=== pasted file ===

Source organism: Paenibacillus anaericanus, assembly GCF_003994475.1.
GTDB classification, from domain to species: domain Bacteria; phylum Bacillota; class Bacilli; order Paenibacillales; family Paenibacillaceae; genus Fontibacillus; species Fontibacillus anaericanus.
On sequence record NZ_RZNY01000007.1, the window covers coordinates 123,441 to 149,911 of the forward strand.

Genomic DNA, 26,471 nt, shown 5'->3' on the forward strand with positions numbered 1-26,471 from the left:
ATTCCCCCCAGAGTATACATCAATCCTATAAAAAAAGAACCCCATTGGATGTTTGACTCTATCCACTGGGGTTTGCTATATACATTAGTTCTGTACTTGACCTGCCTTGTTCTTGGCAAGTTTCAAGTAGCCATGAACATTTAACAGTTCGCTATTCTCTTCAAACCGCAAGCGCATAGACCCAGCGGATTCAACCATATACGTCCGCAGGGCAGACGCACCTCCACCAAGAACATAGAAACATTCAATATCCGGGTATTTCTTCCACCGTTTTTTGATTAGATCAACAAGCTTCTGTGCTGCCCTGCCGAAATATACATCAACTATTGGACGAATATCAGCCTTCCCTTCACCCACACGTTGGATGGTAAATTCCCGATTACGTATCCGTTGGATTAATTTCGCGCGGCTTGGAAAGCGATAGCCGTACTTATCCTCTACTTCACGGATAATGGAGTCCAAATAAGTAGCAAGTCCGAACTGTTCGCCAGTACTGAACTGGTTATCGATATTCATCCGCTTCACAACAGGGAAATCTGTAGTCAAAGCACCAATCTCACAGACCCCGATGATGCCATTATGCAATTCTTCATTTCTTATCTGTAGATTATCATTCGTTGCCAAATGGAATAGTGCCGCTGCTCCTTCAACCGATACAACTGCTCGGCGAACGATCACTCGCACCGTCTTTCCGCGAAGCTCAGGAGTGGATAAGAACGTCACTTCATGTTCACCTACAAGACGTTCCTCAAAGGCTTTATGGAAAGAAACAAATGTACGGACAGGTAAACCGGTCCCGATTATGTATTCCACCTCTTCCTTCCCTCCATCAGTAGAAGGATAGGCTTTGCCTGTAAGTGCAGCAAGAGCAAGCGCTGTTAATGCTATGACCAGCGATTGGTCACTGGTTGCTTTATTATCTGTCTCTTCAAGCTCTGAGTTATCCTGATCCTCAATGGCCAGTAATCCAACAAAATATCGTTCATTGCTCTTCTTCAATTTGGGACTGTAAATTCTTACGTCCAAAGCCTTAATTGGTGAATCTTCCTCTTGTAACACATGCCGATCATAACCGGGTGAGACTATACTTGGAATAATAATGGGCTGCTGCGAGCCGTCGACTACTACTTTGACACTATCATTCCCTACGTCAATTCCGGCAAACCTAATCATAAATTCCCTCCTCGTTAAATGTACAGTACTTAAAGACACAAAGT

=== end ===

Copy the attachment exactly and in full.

Source organism: Paenibacillus anaericanus, assembly GCF_003994475.1.
GTDB classification, from domain to species: domain Bacteria; phylum Bacillota; class Bacilli; order Paenibacillales; family Paenibacillaceae; genus Fontibacillus; species Fontibacillus anaericanus.
On sequence record NZ_RZNY01000007.1, the window covers coordinates 123,441 to 149,911 of the forward strand.

Genomic DNA, 26,471 nt, shown 5'->3' on the forward strand with positions numbered 1-26,471 from the left:
ATTCCCCCCAGAGTATACATCAATCCTATAAAAAAAGAACCCCATTGGATGTTTGACTCTATCCACTGGGGTTTGCTATATACATTAGTTCTGTACTTGACCTGCCTTGTTCTTGGCAAGTTTCAAGTAGCCATGAACATTTAACAGTTCGCTATTCTCTTCAAACCGCAAGCGCATAGACCCAGCGGATTCAACCATATACGTCCGCAGGGCAGACGCACCTCCACCAAGAACATAGAAACATTCAATATCCGGGTATTTCTTCCACCGTTTTTTGATTAGATCAACAAGCTTCTGTGCTGCCCTGCCGAAATATACATCAACTATTGGACGAATATCAGCCTTCCCTTCACCCACACGTTGGATGGTAAATTCCCGATTACGTATCCGTTGGATTAATTTCGCGCGGCTTGGAAAGCGATAGCCGTACTTATCCTCTACTTCACGGATAATGGAGTCCAAATAAGTAGCAAGTCCGAACTGTTCGCCAGTACTGAACTGGTTATCGATATTCATCCGCTTCACAACAGGGAAATCTGTAGTCAAAGCACCAATCTCACAGACCCCGATGATGCCATTATGCAATTCTTCATTTCTTATCTGTAGATTATCATTCGTTGCCAAATGGAATAGTGCCGCTGCTCCTTCAACCGATACAACTGCTCGGCGAACGATCACTCGCACCGTCTTTCCGCGAAGCTCAGGAGTGGATAAGAACGTCACTTCATGTTCACCTACAAGACGTTCCTCAAAGGCTTTATGGAAAGAAACAAATGTACGGACAGGTAAACCGGTCCCGATTATGTATTCCACCTCTTCCTTCCCTCCATCAGTAGAAGGATAGGCTTTGCCTGTAAGTGCAGCAAGAGCAAGCGCTGTTAATGCTATGACCAGCGATTGGTCACTGGTTGCTTTATTATCTGTCTCTTCAAGCTCTGAGTTATCCTGATCCTCAATGGCCAGTAATCCAACAAAATATCGTTCATTGCTCTTCTTCAATTTGGGACTGTAAATTCTTACGTCCAAAGCCTTAATTGGTGAATCTTCCTCTTGTAACACATGCCGATCATAACCGGGTGAGACTATACTTGGAATAATAATGGGCTGCTGCGAGCCGTCGACTACTACTTTGACACTATCATTCCCTACGTCAATTCCGGCAAACCTAATCATAAATTCCCTCCTCGTTAAATGTACAGTACTTAAAGACACAAAGT